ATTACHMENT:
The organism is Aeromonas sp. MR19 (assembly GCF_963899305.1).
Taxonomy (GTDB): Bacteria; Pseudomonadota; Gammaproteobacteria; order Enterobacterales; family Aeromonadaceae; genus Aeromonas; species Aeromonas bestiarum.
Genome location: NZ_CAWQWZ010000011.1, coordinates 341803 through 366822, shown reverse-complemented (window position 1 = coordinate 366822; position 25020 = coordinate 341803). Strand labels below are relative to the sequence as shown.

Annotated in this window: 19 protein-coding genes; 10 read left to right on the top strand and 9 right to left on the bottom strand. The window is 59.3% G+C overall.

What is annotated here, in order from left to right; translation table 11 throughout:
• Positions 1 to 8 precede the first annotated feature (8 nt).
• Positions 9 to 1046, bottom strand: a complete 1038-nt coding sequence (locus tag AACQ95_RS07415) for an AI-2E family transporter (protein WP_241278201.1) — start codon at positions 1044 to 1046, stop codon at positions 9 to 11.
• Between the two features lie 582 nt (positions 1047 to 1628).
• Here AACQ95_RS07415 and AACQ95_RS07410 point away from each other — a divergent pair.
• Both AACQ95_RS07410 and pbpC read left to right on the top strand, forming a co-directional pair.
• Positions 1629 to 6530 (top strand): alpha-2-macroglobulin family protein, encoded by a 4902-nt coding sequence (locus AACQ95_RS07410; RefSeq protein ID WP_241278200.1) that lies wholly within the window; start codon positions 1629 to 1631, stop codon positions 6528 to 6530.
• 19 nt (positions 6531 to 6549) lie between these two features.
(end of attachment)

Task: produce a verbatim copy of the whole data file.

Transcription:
The organism is Aeromonas sp. MR19 (assembly GCF_963899305.1).
Taxonomy (GTDB): Bacteria; Pseudomonadota; Gammaproteobacteria; order Enterobacterales; family Aeromonadaceae; genus Aeromonas; species Aeromonas bestiarum.
Genome location: NZ_CAWQWZ010000011.1, coordinates 341803 through 366822, shown reverse-complemented (window position 1 = coordinate 366822; position 25020 = coordinate 341803). Strand labels below are relative to the sequence as shown.

Annotated in this window: 19 protein-coding genes; 10 read left to right on the top strand and 9 right to left on the bottom strand. The window is 59.3% G+C overall.

What is annotated here, in order from left to right; translation table 11 throughout:
• Positions 1 to 8 precede the first annotated feature (8 nt).
• Positions 9 to 1046, bottom strand: a complete 1038-nt coding sequence (locus tag AACQ95_RS07415) for an AI-2E family transporter (protein WP_241278201.1) — start codon at positions 1044 to 1046, stop codon at positions 9 to 11.
• Between the two features lie 582 nt (positions 1047 to 1628).
• Here AACQ95_RS07415 and AACQ95_RS07410 point away from each other — a divergent pair.
• Both AACQ95_RS07410 and pbpC read left to right on the top strand, forming a co-directional pair.
• Positions 1629 to 6530 (top strand): alpha-2-macroglobulin family protein, encoded by a 4902-nt coding sequence (locus AACQ95_RS07410; RefSeq protein ID WP_241278200.1) that lies wholly within the window; start codon positions 1629 to 1631, stop codon positions 6528 to 6530.
• 19 nt (positions 6531 to 6549) lie between these two features.